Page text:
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Published: March 28th 2020
It was going to be difficult to top the great experiences we had in the Erg Chebbi on the previous day and night -- our first camel ride, seeing the vivid sunset and moon rise from the crest of a red sand dune in the Sahara Desert, a night sky full of stars, glamping, and being well fed and entertained with music and dancing around the fire cauldron thanks to our hospitable Berber hosts.
But before wandering off to our individual tents for that night, our guide, Larbi, had given us the exact time of sunrise the following morning. Since it would be the perfect ending to experience the desert light full circle from sunrise to moon rise, we didn’t want to miss it. Little by little, our fellow travelers emerged from their tents, obviously still sleepy but eager to witness this beautiful time of the morning as seen from the nearest dune which was literally steps from our tents. When the sun crested the horizon at exactly 7:17 am, the light was so incredible that it seemed no other place on earth could be this beautiful -- once again the Sahara had silently performed its magic.
time, breakfast was ready in the big tent and once again our hosts did a marvelous job with the meal. Afterwards there was some last minute packing, and a long last look at the Erg Chebbi before reuniting with our 4X4 driver for the drive back to the Xaluca Kasbah Maadid Hotel. There everyone reclaimed their larger pieces of luggage to be put on our tour bus before departing for yet another great day on the road in Morocco.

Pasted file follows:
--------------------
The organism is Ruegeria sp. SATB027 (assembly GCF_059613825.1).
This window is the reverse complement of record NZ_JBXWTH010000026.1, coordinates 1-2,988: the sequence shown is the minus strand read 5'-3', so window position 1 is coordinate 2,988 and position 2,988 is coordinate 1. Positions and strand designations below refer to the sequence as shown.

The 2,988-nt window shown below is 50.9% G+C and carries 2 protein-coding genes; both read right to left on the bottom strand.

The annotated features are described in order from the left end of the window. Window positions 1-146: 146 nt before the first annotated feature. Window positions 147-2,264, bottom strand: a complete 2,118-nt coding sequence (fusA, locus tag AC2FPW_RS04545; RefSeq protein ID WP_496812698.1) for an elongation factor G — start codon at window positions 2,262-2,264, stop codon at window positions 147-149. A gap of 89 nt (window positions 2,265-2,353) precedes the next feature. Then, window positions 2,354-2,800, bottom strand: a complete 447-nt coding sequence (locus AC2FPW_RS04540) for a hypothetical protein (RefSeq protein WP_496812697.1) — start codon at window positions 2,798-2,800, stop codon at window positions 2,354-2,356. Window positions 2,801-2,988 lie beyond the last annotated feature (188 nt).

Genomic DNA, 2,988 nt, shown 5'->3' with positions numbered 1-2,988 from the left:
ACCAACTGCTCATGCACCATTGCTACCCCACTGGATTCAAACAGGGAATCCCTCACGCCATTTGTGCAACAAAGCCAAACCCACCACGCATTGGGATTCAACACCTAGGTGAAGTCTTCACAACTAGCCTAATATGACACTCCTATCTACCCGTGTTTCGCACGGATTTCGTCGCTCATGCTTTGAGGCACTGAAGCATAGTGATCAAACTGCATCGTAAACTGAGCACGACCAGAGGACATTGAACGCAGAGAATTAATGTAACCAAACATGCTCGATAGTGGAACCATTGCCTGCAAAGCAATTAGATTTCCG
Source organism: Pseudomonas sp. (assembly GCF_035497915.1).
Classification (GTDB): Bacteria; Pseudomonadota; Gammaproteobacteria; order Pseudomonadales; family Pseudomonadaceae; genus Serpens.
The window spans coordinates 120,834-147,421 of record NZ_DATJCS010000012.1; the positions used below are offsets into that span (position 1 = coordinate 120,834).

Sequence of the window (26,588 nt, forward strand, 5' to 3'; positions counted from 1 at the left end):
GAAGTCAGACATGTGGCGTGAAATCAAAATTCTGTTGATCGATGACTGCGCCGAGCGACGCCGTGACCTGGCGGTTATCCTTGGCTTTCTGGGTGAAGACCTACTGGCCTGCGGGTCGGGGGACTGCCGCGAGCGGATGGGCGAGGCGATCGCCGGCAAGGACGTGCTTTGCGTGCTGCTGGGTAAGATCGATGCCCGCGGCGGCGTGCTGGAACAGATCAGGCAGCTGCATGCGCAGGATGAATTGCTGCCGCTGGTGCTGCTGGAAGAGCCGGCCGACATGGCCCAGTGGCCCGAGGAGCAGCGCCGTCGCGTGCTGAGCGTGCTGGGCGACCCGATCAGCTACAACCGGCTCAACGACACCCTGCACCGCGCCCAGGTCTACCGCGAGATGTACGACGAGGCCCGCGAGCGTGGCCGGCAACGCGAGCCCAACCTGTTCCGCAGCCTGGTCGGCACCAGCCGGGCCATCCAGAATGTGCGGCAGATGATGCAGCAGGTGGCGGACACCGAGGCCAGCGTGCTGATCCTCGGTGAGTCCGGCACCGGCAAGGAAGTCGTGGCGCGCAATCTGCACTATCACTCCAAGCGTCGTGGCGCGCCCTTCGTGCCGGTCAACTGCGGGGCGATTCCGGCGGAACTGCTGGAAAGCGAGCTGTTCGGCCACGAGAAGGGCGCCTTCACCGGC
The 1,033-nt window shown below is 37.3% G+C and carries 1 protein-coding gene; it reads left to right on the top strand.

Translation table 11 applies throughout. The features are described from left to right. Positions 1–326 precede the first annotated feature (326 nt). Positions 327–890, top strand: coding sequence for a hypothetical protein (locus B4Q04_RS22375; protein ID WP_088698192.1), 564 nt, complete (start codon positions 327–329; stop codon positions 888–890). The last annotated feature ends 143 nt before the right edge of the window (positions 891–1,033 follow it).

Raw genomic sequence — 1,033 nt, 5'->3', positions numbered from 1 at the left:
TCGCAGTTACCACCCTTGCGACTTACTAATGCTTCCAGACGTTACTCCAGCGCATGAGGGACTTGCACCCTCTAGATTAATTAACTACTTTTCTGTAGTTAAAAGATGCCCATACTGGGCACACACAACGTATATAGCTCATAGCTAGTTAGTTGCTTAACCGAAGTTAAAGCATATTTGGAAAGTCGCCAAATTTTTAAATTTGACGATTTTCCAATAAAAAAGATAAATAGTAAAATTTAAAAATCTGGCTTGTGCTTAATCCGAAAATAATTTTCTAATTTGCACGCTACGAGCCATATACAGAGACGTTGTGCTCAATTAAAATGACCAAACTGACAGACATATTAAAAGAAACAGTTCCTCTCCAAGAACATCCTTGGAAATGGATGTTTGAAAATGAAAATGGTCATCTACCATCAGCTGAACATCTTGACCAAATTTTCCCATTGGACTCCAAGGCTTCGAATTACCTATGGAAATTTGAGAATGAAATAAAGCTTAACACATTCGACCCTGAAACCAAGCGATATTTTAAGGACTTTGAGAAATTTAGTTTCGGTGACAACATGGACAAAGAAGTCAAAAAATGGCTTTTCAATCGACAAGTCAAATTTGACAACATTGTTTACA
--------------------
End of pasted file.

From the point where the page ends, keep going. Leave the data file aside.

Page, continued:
We were already halfway through our trip now. On the agenda for today, Day #8, was visiting the spectacular Todra Gorge in the High Atlas Mountains which was the highlight of the day. Then lunch in Tinghir (Tinrhir), an oasis town in the Draâ – Tafilalit region which has the largest silver mine in Africa, driving through the Dades Valley followed by a ride-by view of the Atlas Film Studios in Ouarzazate where many blockbuster movies were at least partially filmed, and finally landing in Ait Benhaddou where we would spend a night at the superb Ksar Ighnda.
We began our drive by backtracking a bit from the Erg Chebbi and Erfoud. The distance to reach the scenic Todra
Gorge was about 90 miles and approximately 2+ hours on the road. Passing through the Dades Valley we stopped at least twice to take photos. I hoped to capture the color contrast between the deep red earth and the deep green of the Palmeraie, or palm grove, where the date palms, loaded down with heavy clusters of golden brown fruit, thrive for miles along the edge of the river. A virtual Garden of Eden, pomegranate, olive, almond and fruit trees grow here and garden plots look like patchwork quilts. On both sides of the palmeraie (palm grove) we could see interesting villages, both old and new, with flat-roofed buildings made mostly of clay take on a pinkish color.
Most spectacular to me were the high chiseled plateaus, which unlike the closer cliffs, stood out sharply from the flat land surrounding it. The natural light and color here too was magnificent. At one turnout we stopped to take photos of the beautiful landscape and Berber villages in front of us. Someone had carefully arranged a long display of colorful scarves for sale on a low wall here. It was tempting to buy a simple scarf if for nothing else but